Home Dialysis: Advocates Urge Better Telehealth Access, Education about Dialysis Options

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Highlighting successful strategies to increase patient access to home dialysis and reduce racial disparities in home modalities, ASN Councilor Susan Quaggin, MD, FASN, of Northwestern University in Chicago, addressed a packed briefing room on Capitol Hill in May 2016.

The US has one of the lowest utilization rates of home dialysis in the world, with just around 10% of patients dialyzing at home via peritoneal dialysis (PD) or home hemodialysis (HHD). Furthermore, there are significant disparities in home dialysis: African-Americans and other minority populations are considerably less likely to use a home modality compared to Caucasians.

The congressional briefing, “Alliance for Home Dialysis Hill Briefing: Improving Access through Policy Innovation,” addressed the equitability of home dialysis, care partner requirements for home patients, telehealth, and kidney disease education. The briefing was convened by the Alliance for Home Dialysis, a Washington, DC-based coalition—of which ASN is a member—dedicated to advancing policies that support appropriate utilization of home dialysis.

Quaggin and other speakers called attention to policy changes that may eliminate barriers to home dialysis for some patients. Having recently moved to the US from Canada—where “home first” is the standard approach in many dialysis clinics—she shared an international perspective and illustrated, through her more recent efforts at Northwestern University, that significant advances in home dialysis utilization are achievable. But in addition to demonstrating the potential to grow home dialysis, Quaggin also called for congressional support for several key policy changes supported by ASN, the Alliance for Home Dialysis, and other stakeholders in the kidney community.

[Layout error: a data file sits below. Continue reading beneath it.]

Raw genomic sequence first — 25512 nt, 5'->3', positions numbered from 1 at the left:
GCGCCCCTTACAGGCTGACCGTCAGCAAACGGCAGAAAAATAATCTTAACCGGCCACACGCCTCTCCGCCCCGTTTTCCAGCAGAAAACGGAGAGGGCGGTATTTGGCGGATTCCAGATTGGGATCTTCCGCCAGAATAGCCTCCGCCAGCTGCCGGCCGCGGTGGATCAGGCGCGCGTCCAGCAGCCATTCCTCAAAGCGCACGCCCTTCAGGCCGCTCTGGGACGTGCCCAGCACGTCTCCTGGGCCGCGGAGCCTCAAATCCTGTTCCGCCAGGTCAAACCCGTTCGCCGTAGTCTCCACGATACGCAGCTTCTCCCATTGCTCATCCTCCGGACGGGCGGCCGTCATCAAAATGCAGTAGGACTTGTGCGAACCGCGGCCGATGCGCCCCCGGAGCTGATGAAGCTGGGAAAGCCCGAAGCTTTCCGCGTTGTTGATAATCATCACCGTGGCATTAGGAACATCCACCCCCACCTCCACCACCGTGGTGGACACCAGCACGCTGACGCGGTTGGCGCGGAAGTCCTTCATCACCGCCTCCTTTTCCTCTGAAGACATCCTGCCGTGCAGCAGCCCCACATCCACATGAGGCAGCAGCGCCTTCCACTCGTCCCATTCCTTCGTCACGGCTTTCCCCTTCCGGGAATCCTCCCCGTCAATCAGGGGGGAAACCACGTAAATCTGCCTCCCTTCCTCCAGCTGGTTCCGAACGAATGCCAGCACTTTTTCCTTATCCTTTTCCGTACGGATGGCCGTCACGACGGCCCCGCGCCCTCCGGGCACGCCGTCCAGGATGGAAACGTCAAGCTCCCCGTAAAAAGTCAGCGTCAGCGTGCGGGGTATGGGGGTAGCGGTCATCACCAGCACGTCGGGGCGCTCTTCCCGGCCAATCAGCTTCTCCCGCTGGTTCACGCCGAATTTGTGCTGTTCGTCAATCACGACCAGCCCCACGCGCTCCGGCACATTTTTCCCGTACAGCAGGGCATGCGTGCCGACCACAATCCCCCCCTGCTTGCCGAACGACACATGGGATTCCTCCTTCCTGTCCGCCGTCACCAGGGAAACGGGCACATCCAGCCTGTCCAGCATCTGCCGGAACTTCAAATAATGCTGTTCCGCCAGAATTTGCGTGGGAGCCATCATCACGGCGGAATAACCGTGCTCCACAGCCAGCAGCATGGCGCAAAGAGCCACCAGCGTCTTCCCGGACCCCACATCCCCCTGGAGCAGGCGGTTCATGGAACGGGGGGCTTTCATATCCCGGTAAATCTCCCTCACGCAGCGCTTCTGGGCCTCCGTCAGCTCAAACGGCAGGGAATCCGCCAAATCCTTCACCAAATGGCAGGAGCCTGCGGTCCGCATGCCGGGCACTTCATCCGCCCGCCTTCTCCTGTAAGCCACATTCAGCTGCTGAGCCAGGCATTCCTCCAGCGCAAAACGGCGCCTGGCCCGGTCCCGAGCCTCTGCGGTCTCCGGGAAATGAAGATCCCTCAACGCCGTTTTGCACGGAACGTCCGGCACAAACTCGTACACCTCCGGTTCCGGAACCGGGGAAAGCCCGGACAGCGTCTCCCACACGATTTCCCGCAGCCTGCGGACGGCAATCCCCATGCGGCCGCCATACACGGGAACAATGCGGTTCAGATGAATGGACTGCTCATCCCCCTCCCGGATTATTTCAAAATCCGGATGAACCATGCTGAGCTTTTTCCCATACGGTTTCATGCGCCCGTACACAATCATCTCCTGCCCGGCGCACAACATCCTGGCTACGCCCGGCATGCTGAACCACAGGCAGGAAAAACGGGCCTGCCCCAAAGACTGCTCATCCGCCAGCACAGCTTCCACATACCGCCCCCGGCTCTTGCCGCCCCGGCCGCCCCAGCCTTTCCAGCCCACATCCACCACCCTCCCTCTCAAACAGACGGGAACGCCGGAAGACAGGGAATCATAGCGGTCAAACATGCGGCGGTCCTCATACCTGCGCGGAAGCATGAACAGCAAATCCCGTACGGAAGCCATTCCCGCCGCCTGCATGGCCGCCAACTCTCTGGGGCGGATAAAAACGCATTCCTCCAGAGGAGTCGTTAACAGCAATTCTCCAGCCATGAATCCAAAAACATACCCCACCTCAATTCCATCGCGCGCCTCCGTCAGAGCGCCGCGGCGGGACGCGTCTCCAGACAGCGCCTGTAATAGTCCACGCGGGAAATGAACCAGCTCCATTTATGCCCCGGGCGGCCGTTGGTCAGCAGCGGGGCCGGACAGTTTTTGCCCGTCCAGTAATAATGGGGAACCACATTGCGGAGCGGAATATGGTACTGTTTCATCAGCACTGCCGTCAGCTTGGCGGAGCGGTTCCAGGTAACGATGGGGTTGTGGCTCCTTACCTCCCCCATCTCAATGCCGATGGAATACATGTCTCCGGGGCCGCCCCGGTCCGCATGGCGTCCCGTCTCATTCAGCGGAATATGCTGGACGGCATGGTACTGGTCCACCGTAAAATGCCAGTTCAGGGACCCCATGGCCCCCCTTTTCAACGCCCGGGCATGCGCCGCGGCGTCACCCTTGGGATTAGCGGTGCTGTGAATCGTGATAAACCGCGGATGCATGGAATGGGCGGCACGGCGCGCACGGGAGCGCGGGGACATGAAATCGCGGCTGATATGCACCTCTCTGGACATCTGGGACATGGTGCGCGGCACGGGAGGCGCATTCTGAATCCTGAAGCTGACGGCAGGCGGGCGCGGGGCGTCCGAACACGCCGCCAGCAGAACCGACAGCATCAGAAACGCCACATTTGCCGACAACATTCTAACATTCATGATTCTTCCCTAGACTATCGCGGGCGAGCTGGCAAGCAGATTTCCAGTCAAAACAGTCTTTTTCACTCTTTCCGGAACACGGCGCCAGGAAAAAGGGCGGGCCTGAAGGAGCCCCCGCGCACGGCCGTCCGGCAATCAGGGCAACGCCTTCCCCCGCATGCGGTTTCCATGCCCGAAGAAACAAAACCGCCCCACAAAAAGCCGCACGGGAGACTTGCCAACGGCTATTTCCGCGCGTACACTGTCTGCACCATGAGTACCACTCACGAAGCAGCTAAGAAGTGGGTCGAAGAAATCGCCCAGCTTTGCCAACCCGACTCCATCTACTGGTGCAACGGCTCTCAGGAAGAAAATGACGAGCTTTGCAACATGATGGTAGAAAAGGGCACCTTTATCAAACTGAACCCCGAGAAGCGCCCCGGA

Designating a patient’s home as an “originating site” under Medicare would allow home dialysis patients to interact with their nephrologist via telehealth technology (such as videoconferencing on an iPad) from home instead of going into an office. The bipartisan Medicare Telehealth Parity Act of 2015 proposes giving patients this option, and the Senate Finance Committee has also considered including designating the patient’s home as an originating site in its forthcoming Chronic Care bill. Also under consideration is a proposal that would designate the dialysis facility as an originating site (meaning patients can interact with their doctor via telehealth technology from the dialysis facility when the doctor is offsite). This policy change is currently proposed in the bipartisan, bicameral CONNECT Act. ASN and the Alliance for Home Dialysis support both policy changes.

Ensuring more people get access to education about their dialysis treatment options is crucial to increasing appropriate home dialysis use. Larry Weisberg, MD, nephrology division chief at Cooper University Hospital near Philadelphia, presented compelling data demonstrating that patients who receive education about home dialysis choose it over in-center dialysis significantly more often than patients who do not.

In 2008, Congress enacted the Medicare Kidney Disease Education Benefit, which was designed to help people learn about options and manage their disease before starting dialysis. But the Government Accountability Office recently reported that fewer than 2% of eligible beneficiaries have utilized this benefit, in part because only a few types of providers can offer it. ASN and the Alliance are urging Congress to identify mechanisms to enable more patients to access this benefit.

Building support on Capitol Hill for these and other policy changes that would support home dialysis remain a top advocacy priority for ASN and the Alliance for Home Dialysis. Continuing engagement with congressional champions on the Senate Finance Committee, securing more bipartisan co-sponsors for the CONNECT Act and the Medicare Telehealth Parity Act of 2015, and raising awareness about home dialysis among policymakers are among the activities still in store for the final months of the 114th Congress.